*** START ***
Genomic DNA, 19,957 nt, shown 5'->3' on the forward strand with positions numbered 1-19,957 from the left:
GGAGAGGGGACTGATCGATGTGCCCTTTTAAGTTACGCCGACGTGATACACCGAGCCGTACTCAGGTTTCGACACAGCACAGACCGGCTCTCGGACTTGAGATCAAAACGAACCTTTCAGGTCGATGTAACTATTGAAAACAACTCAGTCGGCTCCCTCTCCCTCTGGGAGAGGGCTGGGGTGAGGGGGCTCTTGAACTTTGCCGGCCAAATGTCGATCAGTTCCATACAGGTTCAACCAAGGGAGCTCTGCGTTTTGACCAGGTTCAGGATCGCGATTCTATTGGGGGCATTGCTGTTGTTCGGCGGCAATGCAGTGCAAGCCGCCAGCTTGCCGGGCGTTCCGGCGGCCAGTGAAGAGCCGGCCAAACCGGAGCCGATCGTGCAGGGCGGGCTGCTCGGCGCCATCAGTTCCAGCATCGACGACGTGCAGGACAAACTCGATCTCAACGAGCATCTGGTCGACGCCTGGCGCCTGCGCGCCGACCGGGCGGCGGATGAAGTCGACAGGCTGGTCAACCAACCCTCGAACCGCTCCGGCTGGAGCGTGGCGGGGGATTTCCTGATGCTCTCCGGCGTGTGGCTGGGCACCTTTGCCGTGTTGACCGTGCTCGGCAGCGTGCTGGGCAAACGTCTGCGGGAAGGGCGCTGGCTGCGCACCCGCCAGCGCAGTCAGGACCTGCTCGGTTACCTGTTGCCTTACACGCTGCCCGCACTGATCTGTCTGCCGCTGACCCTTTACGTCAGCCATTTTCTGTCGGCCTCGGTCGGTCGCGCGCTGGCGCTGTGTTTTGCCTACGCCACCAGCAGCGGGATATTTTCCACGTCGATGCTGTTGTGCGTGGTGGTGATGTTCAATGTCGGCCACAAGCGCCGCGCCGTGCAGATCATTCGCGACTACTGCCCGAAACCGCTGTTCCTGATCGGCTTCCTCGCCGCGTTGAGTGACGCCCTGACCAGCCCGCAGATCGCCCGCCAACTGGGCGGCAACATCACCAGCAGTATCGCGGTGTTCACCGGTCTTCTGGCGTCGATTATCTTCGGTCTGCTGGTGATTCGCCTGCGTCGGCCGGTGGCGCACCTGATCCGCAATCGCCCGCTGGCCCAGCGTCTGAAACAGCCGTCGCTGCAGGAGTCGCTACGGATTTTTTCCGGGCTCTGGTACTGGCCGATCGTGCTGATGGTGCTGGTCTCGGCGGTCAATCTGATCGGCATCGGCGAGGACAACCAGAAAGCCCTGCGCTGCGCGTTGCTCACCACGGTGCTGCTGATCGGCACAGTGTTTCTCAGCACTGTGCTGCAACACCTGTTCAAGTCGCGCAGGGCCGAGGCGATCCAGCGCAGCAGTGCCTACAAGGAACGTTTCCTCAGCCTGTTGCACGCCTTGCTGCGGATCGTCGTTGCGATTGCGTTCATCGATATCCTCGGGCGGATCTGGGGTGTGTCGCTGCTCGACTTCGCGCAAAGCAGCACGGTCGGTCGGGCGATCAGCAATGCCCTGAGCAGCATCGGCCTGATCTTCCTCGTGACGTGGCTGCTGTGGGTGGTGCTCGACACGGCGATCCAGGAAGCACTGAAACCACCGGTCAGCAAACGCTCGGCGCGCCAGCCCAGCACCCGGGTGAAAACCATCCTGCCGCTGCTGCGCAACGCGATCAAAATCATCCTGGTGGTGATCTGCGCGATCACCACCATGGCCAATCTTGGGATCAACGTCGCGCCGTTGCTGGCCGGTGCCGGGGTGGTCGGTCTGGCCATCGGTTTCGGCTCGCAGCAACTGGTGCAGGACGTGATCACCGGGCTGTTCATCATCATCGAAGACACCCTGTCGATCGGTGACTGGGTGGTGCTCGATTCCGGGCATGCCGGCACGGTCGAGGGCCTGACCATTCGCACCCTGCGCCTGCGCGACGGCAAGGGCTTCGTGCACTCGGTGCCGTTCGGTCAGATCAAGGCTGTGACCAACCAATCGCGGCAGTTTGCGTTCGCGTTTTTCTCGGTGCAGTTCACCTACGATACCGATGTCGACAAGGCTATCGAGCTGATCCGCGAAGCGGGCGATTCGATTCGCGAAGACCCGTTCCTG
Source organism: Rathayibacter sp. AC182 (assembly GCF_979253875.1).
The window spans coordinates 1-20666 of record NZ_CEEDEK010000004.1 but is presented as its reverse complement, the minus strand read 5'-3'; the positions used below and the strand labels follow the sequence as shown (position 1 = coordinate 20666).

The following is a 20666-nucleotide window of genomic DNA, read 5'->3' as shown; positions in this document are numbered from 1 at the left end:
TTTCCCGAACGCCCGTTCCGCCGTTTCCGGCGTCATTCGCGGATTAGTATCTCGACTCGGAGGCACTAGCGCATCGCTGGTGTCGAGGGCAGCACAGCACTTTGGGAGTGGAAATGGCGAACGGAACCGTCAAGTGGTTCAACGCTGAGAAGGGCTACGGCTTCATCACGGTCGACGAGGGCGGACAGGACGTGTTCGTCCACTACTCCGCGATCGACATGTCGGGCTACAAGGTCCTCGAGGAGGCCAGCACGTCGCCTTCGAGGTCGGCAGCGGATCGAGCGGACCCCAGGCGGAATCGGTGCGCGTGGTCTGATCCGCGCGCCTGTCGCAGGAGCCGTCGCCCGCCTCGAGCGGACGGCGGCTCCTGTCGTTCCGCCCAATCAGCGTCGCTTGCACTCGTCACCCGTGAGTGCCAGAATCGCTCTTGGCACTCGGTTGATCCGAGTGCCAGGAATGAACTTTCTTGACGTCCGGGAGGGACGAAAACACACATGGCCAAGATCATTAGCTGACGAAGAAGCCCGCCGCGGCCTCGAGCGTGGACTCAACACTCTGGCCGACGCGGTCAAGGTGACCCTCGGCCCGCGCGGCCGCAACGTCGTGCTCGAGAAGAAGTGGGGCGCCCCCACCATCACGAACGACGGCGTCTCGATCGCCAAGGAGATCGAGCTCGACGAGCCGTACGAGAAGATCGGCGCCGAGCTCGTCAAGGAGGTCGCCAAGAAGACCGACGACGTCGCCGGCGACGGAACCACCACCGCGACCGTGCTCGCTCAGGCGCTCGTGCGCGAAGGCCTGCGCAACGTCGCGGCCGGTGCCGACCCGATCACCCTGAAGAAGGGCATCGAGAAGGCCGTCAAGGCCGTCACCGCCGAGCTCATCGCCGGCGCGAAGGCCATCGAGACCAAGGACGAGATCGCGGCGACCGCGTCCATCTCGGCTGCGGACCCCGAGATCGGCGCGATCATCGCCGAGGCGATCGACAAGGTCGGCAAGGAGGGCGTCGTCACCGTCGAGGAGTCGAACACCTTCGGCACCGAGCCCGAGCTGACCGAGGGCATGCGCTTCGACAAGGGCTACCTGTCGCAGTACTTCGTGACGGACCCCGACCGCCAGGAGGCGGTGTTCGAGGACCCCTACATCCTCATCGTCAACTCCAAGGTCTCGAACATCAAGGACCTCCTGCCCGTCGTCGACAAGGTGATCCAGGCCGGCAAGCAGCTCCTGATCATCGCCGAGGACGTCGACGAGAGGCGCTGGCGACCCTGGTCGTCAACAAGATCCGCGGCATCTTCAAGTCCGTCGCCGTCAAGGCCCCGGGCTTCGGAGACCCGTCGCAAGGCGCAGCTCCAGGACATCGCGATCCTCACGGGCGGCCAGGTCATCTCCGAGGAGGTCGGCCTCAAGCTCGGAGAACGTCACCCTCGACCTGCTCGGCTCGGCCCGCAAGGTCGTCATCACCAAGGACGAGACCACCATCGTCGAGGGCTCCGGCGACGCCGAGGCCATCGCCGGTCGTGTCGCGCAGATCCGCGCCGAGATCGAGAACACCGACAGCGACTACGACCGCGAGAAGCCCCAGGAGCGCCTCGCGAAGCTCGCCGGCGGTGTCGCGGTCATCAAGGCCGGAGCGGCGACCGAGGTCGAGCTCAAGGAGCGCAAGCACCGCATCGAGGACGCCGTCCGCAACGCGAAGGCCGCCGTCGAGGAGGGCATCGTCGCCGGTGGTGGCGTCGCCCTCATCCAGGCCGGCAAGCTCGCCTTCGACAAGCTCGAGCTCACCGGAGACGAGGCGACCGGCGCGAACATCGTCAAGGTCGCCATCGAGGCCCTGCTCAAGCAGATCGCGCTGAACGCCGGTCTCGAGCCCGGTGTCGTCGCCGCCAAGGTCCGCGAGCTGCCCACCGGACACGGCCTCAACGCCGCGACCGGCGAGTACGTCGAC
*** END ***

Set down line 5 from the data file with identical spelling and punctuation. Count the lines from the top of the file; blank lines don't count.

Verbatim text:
The following is a 20666-nucleotide window of genomic DNA, read 5'->3' as shown; positions in this document are numbered from 1 at the left end: